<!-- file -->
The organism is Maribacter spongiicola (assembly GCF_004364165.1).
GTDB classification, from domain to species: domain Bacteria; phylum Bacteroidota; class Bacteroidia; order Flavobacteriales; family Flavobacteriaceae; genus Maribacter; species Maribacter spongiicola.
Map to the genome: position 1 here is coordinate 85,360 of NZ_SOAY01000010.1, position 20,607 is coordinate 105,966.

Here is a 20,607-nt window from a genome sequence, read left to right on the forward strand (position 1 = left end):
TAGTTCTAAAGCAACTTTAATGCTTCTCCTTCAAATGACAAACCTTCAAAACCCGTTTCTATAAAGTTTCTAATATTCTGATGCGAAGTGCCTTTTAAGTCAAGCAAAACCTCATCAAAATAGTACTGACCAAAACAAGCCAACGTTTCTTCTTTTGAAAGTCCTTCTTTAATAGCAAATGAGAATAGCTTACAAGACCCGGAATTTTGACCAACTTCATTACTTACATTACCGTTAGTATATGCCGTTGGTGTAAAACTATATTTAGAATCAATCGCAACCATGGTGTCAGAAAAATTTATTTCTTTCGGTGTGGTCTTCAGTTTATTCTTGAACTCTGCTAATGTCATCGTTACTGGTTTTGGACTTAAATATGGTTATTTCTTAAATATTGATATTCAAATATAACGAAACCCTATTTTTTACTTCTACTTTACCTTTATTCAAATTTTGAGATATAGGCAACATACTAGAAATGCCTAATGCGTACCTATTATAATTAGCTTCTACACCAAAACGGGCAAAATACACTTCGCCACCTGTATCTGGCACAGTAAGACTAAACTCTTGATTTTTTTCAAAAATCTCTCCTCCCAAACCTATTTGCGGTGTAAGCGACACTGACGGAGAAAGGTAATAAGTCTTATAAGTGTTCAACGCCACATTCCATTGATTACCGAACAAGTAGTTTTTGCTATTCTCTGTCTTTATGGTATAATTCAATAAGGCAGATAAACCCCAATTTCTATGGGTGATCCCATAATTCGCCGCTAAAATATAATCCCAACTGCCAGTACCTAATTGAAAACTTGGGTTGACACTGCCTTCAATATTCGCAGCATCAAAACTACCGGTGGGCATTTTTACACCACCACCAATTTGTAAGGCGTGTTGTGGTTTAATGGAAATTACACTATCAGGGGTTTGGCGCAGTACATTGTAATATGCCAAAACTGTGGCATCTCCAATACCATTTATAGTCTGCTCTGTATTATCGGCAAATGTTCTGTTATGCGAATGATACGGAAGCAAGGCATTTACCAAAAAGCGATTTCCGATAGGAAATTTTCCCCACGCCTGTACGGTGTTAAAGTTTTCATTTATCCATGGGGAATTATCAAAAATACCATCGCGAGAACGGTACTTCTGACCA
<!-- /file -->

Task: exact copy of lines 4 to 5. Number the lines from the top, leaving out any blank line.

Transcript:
Here is a 20,607-nt window from a genome sequence, read left to right on the forward strand (position 1 = left end):
TAGTTCTAAAGCAACTTTAATGCTTCTCCTTCAAATGACAAACCTTCAAAACCCGTTTCTATAAAGTTTCTAATATTCTGATGCGAAGTGCCTTTTAAGTCAAGCAAAACCTCATCAAAATAGTACTGACCAAAACAAGCCAACGTTTCTTCTTTTGAAAGTCCTTCTTTAATAGCAAATGAGAATAGCTTACAAGACCCGGAATTTTGACCAACTTCATTACTTACATTACCGTTAGTATATGCCGTTGGTGTAAAACTATATTTAGAATCAATCGCAACCATGGTGTCAGAAAAATTTATTTCTTTCGGTGTGGTCTTCAGTTTATTCTTGAACTCTGCTAATGTCATCGTTACTGGTTTTGGACTTAAATATGGTTATTTCTTAAATATTGATATTCAAATATAACGAAACCCTATTTTTTACTTCTACTTTACCTTTATTCAAATTTTGAGATATAGGCAACATACTAGAAATGCCTAATGCGTACCTATTATAATTAGCTTCTACACCAAAACGGGCAAAATACACTTCGCCACCTGTATCTGGCACAGTAAGACTAAACTCTTGATTTTTTTCAAAAATCTCTCCTCCCAAACCTATTTGCGGTGTAAGCGACACTGACGGAGAAAGGTAATAAGTCTTATAAGTGTTCAACGCCACATTCCATTGATTACCGAACAAGTAGTTTTTGCTATTCTCTGTCTTTATGGTATAATTCAATAAGGCAGATAAACCCCAATTTCTATGGGTGATCCCATAATTCGCCGCTAAAATATAATCCCAACTGCCAGTACCTAATTGAAAACTTGGGTTGACACTGCCTTCAATATTCGCAGCATCAAAACTACCGGTGGGCATTTTTACACCACCACCAATTTGTAAGGCGTGTTGTGGTTTAATGGAAATTACACTATCAGGGGTTTGGCGCAGTACATTGTAATATGCCAAAACTGTGGCATCTCCAATACCATTTATAGTCTGCTCTGTATTATCGGCAAATGTTCTGTTATGCGAATGATACGGAAGCAAGGCATTTACCAAAAAGCGATTTCCGATAGGAAATTTTCCCCACGCCTGTACGGTGTTAAAGTTTTCATTTATCCATGGGGAATTATCAAAAATACCATCGCGAGAACGGTACTTCTGACCA